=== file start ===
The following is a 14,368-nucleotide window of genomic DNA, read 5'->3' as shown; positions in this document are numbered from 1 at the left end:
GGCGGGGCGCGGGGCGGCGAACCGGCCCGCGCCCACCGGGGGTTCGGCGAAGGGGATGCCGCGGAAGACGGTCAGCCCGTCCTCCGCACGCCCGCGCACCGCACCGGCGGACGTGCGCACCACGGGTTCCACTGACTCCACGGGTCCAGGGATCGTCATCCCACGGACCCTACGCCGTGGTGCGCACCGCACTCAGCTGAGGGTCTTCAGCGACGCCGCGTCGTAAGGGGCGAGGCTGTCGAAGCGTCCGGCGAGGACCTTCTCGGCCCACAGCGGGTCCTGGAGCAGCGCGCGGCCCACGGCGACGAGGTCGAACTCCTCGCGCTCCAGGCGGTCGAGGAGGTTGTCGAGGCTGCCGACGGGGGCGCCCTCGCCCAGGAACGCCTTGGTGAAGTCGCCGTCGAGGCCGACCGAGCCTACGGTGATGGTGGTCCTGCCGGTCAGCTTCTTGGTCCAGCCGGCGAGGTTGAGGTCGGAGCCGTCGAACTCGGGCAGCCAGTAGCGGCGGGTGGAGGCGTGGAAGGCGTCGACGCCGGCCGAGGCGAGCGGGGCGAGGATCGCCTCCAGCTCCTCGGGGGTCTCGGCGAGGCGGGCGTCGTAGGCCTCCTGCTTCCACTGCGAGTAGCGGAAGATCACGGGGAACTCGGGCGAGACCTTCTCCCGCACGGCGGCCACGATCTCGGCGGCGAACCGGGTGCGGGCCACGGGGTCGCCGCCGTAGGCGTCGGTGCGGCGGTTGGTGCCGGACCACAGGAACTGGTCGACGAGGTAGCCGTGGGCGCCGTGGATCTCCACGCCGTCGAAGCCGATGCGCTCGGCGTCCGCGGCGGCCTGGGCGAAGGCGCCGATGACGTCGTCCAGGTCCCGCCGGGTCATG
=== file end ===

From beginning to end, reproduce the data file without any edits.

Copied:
The following is a 14,368-nucleotide window of genomic DNA, read 5'->3' as shown; positions in this document are numbered from 1 at the left end:
GGCGGGGCGCGGGGCGGCGAACCGGCCCGCGCCCACCGGGGGTTCGGCGAAGGGGATGCCGCGGAAGACGGTCAGCCCGTCCTCCGCACGCCCGCGCACCGCACCGGCGGACGTGCGCACCACGGGTTCCACTGACTCCACGGGTCCAGGGATCGTCATCCCACGGACCCTACGCCGTGGTGCGCACCGCACTCAGCTGAGGGTCTTCAGCGACGCCGCGTCGTAAGGGGCGAGGCTGTCGAAGCGTCCGGCGAGGACCTTCTCGGCCCACAGCGGGTCCTGGAGCAGCGCGCGGCCCACGGCGACGAGGTCGAACTCCTCGCGCTCCAGGCGGTCGAGGAGGTTGTCGAGGCTGCCGACGGGGGCGCCCTCGCCCAGGAACGCCTTGGTGAAGTCGCCGTCGAGGCCGACCGAGCCTACGGTGATGGTGGTCCTGCCGGTCAGCTTCTTGGTCCAGCCGGCGAGGTTGAGGTCGGAGCCGTCGAACTCGGGCAGCCAGTAGCGGCGGGTGGAGGCGTGGAAGGCGTCGACGCCGGCCGAGGCGAGCGGGGCGAGGATCGCCTCCAGCTCCTCGGGGGTCTCGGCGAGGCGGGCGTCGTAGGCCTCCTGCTTCCACTGCGAGTAGCGGAAGATCACGGGGAACTCGGGCGAGACCTTCTCCCGCACGGCGGCCACGATCTCGGCGGCGAACCGGGTGCGGGCCACGGGGTCGCCGCCGTAGGCGTCGGTGCGGCGGTTGGTGCCGGACCACAGGAACTGGTCGACGAGGTAGCCGTGGGCGCCGTGGATCTCCACGCCGTCGAAGCCGATGCGCTCGGCGTCCGCGGCGGCCTGGGCGAAGGCGCCGATGACGTCGTCCAGGTCCCGCCGGGTCATG